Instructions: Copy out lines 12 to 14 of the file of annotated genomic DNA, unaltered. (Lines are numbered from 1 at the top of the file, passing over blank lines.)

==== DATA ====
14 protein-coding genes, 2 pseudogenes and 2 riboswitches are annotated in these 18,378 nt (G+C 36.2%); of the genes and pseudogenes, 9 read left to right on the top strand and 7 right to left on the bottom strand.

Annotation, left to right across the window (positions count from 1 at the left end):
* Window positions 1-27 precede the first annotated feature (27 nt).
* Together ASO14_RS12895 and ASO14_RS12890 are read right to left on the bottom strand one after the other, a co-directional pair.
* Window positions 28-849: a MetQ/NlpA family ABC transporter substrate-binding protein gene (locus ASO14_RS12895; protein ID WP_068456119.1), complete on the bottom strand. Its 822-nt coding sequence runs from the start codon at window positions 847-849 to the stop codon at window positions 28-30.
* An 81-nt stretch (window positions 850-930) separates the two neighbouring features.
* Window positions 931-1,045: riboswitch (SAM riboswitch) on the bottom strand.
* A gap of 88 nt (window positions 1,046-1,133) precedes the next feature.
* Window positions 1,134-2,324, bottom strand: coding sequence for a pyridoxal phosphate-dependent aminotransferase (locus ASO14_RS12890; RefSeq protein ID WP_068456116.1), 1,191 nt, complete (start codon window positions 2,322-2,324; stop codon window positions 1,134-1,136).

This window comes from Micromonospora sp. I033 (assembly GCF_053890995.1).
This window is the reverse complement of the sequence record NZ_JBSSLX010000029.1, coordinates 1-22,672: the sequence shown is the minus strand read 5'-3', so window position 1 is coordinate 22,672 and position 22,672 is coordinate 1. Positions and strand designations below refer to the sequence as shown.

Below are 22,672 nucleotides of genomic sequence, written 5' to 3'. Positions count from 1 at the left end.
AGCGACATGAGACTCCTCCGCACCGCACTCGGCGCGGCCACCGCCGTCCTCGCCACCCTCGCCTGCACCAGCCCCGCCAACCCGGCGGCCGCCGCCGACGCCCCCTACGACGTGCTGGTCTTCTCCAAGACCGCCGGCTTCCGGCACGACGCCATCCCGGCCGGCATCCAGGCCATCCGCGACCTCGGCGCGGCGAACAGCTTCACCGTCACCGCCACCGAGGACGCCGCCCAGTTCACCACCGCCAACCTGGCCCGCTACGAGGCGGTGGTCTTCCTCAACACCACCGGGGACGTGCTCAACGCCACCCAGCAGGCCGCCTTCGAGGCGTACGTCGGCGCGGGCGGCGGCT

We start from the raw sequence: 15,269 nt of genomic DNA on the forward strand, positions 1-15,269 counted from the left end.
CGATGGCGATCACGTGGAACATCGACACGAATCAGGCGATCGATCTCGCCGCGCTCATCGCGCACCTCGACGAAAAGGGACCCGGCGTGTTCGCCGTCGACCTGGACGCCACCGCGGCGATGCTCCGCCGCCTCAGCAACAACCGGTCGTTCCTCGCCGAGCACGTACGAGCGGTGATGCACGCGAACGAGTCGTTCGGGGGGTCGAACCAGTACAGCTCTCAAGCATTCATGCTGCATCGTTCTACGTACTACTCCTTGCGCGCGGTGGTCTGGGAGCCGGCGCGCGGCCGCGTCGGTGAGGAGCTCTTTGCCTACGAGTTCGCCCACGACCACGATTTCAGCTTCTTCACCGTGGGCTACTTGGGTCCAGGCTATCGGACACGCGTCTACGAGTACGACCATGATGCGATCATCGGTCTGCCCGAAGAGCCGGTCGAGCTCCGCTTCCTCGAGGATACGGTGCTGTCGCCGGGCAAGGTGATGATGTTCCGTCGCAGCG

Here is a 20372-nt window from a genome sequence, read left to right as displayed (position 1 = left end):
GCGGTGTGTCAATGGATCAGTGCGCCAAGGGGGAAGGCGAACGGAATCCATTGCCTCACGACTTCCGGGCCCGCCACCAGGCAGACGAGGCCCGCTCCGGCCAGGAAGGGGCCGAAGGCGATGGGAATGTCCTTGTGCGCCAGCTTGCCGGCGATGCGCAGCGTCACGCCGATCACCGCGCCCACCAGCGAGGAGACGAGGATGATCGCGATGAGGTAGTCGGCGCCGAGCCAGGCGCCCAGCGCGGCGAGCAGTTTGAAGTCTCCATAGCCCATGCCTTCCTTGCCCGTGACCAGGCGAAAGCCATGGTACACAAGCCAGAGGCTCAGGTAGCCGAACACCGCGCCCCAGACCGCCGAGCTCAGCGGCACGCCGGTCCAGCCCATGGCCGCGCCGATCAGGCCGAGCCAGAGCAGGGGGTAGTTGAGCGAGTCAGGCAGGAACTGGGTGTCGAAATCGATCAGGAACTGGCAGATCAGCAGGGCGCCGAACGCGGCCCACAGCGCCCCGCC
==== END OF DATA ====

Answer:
Below are 22,672 nucleotides of genomic sequence, written 5' to 3'. Positions count from 1 at the left end.
AGCGACATGAGACTCCTCCGCACCGCACTCGGCGCGGCCACCGCCGTCCTCGCCACCCTCGCCTGCACCAGCCCCGCCAACCCGGCGGCCGCCGCCGACGCCCCCTACGACGTGCTGGTCTTCTCCAAGACCGCCGGCTTCCGGCACGACGCCATCCCGGCCGGCATCCAGGCCATCCGCGACCTCGGCGCGGCGAACAGCTTCACCGTCACCGCCACCGAGGACGCCGCCCAGTTCACCACCGCCAACCTGGCCCGCTACGAGGCGGTGGTCTTCCTCAACACCACCGGGGACGTGCTCAACGCCACCCAGCAGGCCGCCTTCGAGGCGTACGTCGGCGCGGGCGGCGGCT

We start from the raw sequence: 15,269 nt of genomic DNA on the forward strand, positions 1-15,269 counted from the left end.